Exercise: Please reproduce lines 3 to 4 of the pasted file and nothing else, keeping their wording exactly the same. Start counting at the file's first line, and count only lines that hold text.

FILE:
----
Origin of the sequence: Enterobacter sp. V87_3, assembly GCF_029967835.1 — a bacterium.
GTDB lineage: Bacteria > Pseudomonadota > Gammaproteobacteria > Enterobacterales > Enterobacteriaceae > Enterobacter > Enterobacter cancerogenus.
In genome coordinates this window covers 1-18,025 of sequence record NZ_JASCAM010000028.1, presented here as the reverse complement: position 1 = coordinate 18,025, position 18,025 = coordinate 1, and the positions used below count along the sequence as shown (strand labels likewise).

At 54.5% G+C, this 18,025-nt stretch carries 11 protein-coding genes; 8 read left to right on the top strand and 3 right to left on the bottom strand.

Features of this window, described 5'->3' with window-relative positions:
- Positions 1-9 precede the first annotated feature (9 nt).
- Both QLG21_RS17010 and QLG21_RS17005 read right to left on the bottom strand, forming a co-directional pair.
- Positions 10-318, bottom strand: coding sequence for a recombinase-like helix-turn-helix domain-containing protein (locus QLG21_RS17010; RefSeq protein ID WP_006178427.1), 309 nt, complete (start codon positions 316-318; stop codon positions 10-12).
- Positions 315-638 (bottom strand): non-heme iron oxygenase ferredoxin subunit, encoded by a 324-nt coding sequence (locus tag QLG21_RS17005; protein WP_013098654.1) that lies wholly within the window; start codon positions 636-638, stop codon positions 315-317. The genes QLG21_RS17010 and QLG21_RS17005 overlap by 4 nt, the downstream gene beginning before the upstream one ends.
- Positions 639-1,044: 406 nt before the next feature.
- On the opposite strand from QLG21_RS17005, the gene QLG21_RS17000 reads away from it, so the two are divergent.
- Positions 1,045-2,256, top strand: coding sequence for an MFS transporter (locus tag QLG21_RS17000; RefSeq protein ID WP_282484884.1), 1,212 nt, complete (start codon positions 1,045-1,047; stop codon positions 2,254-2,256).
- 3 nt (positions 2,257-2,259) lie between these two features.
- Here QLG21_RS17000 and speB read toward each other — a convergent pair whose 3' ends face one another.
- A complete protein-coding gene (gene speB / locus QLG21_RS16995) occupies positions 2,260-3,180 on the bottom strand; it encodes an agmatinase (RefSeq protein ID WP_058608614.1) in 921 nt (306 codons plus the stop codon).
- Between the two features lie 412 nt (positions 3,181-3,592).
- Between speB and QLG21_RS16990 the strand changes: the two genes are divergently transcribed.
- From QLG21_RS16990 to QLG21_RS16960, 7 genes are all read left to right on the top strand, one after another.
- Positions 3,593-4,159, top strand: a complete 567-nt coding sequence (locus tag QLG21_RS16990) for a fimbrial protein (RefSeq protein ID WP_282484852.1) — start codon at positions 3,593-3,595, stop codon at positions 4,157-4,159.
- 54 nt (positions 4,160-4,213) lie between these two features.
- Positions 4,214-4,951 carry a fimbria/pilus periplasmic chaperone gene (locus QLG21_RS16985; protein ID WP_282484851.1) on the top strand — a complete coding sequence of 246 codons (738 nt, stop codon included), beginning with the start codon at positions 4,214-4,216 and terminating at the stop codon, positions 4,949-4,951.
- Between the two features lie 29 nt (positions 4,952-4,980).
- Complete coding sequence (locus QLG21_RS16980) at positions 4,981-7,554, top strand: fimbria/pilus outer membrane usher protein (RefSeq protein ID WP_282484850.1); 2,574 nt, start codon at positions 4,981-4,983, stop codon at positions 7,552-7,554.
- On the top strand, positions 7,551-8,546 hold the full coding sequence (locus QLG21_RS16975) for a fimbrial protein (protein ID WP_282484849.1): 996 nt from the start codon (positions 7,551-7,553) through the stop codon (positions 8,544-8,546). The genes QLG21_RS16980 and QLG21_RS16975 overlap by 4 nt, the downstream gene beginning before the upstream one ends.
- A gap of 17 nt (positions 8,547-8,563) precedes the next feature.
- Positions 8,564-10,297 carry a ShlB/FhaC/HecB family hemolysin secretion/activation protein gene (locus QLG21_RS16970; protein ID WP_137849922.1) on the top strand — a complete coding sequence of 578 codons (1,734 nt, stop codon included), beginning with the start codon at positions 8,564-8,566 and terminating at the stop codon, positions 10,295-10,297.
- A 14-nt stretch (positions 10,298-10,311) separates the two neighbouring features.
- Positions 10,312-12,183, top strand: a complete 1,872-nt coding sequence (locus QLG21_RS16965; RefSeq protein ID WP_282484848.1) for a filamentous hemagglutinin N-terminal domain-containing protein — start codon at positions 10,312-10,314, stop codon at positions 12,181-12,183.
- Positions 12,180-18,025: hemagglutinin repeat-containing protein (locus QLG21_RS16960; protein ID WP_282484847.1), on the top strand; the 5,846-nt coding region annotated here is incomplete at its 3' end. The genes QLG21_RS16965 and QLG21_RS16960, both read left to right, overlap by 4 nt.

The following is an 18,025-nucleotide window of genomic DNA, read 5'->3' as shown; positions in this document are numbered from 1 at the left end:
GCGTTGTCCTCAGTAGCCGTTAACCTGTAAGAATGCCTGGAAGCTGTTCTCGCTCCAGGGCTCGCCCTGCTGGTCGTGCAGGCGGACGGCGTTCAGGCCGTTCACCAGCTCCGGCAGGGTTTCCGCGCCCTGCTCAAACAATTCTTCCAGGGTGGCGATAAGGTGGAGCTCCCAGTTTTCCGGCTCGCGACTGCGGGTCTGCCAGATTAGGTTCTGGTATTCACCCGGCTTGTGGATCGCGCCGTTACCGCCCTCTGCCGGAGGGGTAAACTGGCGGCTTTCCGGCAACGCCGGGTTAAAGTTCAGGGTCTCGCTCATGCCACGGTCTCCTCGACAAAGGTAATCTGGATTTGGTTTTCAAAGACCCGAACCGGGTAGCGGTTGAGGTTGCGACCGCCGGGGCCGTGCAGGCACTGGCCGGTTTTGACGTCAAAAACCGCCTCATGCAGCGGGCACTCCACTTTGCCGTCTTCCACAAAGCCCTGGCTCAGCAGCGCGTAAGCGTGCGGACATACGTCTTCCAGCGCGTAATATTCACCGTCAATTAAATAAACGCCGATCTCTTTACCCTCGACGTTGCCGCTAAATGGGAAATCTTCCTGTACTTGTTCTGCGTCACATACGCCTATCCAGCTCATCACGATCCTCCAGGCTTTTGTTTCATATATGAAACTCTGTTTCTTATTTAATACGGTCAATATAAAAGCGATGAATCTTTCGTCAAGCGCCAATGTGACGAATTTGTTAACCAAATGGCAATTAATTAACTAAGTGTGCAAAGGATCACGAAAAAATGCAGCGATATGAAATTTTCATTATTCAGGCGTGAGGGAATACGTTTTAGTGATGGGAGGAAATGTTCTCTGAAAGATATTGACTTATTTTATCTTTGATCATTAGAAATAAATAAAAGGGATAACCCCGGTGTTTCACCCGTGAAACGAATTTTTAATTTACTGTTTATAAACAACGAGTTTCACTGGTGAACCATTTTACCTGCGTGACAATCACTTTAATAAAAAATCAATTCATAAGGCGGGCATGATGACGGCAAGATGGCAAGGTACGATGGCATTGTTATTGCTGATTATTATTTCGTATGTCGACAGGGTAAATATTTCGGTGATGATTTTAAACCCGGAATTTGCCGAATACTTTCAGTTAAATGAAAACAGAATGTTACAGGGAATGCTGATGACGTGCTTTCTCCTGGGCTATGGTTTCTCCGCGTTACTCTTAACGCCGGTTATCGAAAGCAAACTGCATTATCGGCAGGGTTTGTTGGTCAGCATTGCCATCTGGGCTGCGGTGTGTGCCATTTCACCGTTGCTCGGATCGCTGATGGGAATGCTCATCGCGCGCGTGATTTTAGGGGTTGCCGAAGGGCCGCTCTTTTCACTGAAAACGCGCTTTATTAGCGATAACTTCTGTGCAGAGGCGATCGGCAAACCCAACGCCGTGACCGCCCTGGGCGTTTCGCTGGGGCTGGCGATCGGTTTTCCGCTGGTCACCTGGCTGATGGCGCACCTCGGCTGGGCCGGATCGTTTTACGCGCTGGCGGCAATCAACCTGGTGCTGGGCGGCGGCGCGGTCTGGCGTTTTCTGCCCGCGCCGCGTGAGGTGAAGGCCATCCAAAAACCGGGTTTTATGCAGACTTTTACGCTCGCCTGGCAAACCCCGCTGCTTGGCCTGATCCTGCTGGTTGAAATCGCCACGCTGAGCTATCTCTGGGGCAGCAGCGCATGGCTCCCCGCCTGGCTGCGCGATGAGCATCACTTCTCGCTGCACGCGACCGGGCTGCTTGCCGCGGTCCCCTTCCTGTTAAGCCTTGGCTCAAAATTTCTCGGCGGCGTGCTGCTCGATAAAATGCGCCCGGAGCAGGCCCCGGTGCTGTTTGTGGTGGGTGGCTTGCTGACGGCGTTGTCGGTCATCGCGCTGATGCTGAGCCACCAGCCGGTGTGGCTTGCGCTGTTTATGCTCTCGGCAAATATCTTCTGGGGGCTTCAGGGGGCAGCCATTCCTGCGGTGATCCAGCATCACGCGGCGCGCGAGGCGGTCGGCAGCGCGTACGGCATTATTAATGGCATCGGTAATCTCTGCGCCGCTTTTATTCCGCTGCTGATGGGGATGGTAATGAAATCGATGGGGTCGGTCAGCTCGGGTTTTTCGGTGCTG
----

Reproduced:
In genome coordinates this window covers 1-18,025 of sequence record NZ_JASCAM010000028.1, presented here as the reverse complement: position 1 = coordinate 18,025, position 18,025 = coordinate 1, and the positions used below count along the sequence as shown (strand labels likewise).

At 54.5% G+C, this 18,025-nt stretch carries 11 protein-coding genes; 8 read left to right on the top strand and 3 right to left on the bottom strand.